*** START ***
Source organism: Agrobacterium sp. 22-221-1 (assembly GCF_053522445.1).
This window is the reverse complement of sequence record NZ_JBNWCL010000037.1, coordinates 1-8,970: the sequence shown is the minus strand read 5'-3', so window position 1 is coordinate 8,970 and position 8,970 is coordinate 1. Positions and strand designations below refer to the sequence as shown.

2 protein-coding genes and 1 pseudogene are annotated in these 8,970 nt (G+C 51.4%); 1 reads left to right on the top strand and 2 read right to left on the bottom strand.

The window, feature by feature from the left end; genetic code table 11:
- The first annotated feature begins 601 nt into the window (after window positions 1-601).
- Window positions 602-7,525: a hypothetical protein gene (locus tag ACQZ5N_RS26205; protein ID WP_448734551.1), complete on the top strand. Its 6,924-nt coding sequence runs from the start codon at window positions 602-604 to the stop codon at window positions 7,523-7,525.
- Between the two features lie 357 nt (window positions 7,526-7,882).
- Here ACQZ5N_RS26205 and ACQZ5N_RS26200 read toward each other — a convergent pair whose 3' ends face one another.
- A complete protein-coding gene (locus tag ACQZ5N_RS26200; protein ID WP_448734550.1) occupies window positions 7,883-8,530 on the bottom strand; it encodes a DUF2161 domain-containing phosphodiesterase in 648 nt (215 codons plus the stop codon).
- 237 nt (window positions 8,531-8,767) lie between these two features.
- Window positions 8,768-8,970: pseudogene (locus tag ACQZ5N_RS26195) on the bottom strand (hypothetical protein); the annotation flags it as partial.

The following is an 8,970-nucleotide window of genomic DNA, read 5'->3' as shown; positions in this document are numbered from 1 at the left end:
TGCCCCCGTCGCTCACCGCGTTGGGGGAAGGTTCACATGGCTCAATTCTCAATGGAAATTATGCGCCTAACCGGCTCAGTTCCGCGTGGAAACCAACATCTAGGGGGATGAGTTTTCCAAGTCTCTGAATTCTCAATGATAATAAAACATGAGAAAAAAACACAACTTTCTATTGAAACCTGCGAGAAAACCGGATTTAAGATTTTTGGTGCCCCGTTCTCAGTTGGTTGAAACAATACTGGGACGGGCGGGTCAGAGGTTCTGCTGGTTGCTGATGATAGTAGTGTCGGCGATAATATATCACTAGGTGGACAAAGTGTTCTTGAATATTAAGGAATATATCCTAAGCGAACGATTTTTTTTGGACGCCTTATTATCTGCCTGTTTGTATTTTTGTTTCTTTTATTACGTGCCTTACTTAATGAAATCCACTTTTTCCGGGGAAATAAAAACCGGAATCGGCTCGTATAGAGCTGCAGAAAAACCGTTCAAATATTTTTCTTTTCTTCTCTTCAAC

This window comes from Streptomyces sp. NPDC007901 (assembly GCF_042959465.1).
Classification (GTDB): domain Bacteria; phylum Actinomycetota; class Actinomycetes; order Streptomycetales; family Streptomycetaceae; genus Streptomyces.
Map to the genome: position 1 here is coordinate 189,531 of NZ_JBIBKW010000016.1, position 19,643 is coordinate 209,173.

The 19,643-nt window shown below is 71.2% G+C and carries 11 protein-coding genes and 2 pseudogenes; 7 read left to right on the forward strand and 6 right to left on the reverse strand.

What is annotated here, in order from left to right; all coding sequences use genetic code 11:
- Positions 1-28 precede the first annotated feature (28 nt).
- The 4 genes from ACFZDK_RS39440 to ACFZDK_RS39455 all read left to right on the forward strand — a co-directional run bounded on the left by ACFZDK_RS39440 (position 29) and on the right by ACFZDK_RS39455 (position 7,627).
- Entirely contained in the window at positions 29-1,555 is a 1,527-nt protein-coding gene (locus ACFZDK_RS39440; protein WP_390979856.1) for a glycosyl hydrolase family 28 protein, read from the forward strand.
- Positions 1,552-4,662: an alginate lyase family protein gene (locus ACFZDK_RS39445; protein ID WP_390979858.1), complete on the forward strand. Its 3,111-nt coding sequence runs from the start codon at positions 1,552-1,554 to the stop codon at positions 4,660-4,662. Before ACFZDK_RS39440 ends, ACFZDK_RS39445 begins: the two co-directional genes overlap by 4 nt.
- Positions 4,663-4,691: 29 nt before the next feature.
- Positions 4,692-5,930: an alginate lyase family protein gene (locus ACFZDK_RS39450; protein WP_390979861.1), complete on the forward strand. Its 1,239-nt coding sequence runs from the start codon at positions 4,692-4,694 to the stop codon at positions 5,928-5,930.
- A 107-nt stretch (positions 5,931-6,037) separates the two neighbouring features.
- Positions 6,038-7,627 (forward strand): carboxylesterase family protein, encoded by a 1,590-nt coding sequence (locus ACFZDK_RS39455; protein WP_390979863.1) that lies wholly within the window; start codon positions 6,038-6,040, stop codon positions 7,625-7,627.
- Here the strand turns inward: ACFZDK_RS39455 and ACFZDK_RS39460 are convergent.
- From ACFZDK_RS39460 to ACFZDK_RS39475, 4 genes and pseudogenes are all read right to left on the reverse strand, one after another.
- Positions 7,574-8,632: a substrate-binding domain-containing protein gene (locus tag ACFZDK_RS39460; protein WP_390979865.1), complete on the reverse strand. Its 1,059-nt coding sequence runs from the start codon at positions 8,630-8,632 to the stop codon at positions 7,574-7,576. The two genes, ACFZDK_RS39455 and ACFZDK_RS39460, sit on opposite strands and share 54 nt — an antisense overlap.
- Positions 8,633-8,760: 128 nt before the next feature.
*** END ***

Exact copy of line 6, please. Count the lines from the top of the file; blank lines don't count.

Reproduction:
- Window positions 602-7,525: a hypothetical protein gene (locus tag ACQZ5N_RS26205; protein ID WP_448734551.1), complete on the top strand. Its 6,924-nt coding sequence runs from the start codon at window positions 602-604 to the stop codon at window positions 7,523-7,525.